My father, for as long as I can remember, has subscribed to the Economist. He will read each issue cover to cover, folding over the articles he thinks I should read (now he forwards them to me because, the internet) but this is the age before the iPad. He would religiously pour over Bagehot and Bartleby, but there was only one article I would read week in, week out. I always turn to the last page of the weekly edition and read the Obituary. In fear of sounding dreadfully morbid, I find it deeply fascinating to read about how one person can condense another person’s life to simply one page. The same can be said about writing biographies, or what this week’s reading focused on, calling it all kind of names, my favourite being life writing. It reminded me of life drawing, and has similar connotations. Writing biographies, or micro histories is simple one person’s perspective on another person’s life, just as a life-drawing class sees everyone drawing the same figure, but each sketch will look radically different from the next.
Biographies as a form of historical writing surely widens the canon, and allow for different a greater number of interests to be considered, both inside and outside academia. It is therefore perhaps unsurprising that it ties so well to transnational themes. Microhistories, like the collection of perspectives, narratives and stories we read about this week are just a few examples of how public history is being more popular and accessible. Biographies are how a lot of children are first taught history, and are often categorized separately in bookstores to the rest of historical writing. Although there is more writing about some figures over others, the popularity of the ‘untold story’ in recent demonstrates the power of transnational lives but also of those who do not fit within the traditional ‘great man’ blueprint that a lot of the history section in Waterstones seems to focus on. One of the Christmas bestsellers this past year was Anne Glennconner’s Lady in Waiting: My Extraordinary Life in the Shadow of the Crown. Perhaps its popularity stemmed from the recent release of the third series of The Crown on Netflix, and the focus on Princess Margaret and the breakdown of her marriage to Lord Snowdon. It is a subversion of the way in which royal history has typically been approached, as some of these figures are still alive and therefore an intrusion into their personal lives is exacerbated within the media. Yet the autobiography clearly illustrates her perspective. It is not seen as absolute truth, merely a single opinion. It sparks the age old conversation around the British monarchy, about whether it should exist and the remits to which still remains relevant in today’s society.
This is a much larger question than one for simply the British public. The Queen’s links to the Commonwealth and a deeply colonial past is a global question, and one I think The Crown shows admirable attempts in addressing. The way in which events like the Suez Crisis are shown within the show are indicative that there are inherent dangers to the single story. The links to postcolonial scholarship and even this week’s reading Subaltern Lives is evident. Only after the period of decolonisation are we starting to learn about people who were considered previously subordinate. The complicated question is how we unpack this, due to the speed of globalisation and modernisation making it difficult to define terms. In the Transnational Lives introduction chapter it says that ‘global history is no freer than national history from limiting categorizations’. Historians are still bound by the same desire to create labels, terms, isms today as they were during the Enlightenment. Yet the awareness of everyone and everything else that is happening makes this process incredibly hard, almost like trying to catch a particular fish as the whole school migrates past. It is hard to keep track of ideas as they constantly evolve, but this is a change that should be welcomed within the discipline.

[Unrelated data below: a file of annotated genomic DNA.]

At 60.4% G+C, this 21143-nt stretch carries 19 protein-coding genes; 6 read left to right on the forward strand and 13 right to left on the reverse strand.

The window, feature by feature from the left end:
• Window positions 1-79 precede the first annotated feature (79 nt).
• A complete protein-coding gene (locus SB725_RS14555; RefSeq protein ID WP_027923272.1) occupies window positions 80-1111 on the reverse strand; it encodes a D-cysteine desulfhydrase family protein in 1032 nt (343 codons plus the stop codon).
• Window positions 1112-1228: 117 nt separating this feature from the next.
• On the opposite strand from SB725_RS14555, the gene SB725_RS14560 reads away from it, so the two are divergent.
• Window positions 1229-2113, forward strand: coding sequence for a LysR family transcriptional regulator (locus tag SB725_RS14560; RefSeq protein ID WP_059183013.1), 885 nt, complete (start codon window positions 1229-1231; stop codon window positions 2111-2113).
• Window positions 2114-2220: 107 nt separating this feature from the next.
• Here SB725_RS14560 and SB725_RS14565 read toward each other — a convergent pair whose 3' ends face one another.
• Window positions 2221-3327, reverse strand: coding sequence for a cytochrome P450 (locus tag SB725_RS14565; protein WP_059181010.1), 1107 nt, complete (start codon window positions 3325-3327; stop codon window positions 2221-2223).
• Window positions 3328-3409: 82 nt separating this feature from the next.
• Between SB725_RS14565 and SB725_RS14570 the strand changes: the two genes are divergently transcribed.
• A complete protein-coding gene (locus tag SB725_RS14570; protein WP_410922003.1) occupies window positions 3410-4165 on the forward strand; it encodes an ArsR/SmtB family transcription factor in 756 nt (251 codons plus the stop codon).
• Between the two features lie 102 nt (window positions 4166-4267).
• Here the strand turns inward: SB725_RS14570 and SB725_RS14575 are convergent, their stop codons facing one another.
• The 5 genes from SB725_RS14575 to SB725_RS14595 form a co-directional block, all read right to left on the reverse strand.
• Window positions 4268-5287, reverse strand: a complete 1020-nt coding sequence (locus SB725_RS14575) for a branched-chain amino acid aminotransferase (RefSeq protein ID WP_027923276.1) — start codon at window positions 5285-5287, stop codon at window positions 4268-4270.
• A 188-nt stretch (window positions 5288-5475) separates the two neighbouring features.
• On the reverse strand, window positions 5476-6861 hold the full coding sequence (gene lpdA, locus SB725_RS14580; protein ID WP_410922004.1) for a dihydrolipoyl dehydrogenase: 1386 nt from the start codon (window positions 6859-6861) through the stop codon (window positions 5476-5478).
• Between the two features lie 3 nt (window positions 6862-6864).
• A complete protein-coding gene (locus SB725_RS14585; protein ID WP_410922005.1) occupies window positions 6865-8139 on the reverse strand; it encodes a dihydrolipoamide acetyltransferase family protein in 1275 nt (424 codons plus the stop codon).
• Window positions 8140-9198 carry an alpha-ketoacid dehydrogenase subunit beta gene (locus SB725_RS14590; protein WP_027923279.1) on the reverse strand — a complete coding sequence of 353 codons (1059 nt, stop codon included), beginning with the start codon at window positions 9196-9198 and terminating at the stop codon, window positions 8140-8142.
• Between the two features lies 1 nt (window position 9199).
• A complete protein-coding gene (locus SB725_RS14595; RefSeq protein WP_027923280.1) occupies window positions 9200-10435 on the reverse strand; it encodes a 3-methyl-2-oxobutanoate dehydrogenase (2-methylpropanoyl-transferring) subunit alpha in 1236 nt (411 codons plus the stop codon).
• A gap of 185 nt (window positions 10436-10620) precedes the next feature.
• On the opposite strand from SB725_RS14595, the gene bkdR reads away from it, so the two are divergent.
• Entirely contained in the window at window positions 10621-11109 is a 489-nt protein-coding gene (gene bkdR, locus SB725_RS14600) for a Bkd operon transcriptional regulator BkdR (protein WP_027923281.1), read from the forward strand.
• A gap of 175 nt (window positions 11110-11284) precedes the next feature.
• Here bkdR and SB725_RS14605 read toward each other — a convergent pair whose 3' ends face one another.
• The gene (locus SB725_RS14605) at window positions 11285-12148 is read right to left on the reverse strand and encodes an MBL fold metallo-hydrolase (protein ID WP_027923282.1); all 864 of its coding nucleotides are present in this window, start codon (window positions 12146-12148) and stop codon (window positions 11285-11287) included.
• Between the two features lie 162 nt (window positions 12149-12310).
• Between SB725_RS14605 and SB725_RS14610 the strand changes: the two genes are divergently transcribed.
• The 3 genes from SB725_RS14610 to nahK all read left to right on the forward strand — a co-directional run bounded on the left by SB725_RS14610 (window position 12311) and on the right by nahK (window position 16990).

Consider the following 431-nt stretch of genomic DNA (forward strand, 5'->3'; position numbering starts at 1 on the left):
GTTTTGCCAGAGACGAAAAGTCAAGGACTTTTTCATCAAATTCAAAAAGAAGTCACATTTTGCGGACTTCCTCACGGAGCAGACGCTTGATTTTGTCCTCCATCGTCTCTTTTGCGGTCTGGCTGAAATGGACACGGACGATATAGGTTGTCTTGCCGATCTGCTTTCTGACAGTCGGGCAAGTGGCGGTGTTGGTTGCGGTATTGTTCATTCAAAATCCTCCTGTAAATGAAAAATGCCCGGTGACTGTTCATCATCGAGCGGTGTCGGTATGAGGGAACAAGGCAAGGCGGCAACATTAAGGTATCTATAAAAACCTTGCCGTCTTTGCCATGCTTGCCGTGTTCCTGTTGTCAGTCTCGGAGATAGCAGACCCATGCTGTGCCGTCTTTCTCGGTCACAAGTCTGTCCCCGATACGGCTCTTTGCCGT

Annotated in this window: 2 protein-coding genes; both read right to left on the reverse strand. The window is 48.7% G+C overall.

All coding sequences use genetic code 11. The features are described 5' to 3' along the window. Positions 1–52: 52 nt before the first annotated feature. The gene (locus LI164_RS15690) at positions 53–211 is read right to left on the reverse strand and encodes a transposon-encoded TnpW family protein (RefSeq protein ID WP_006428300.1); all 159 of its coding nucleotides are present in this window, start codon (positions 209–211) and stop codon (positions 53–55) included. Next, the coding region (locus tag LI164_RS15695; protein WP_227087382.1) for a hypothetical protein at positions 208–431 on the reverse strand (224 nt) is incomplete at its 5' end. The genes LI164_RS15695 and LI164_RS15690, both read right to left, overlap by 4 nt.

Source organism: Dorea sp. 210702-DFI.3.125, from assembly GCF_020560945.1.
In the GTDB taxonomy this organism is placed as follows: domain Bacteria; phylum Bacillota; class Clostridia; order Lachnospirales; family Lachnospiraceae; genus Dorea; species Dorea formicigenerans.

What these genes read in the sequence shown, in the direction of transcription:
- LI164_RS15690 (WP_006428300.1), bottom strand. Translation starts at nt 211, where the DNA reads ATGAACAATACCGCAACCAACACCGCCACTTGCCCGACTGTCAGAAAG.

It therefore seems natural to me, that global/transnational history follow along the same veins as life writing. Biographies and obituaries are often written by people who knew the person well, because they had some personal connection or understanding. Why are connections like these not made in all historical writing? People tend to have interest in what they study because of their backgrounds and upbringing, as this is what exposes them to different styles of education and opportunities. This social and cultural focus surrounds global history, and surely is something to be celebrated.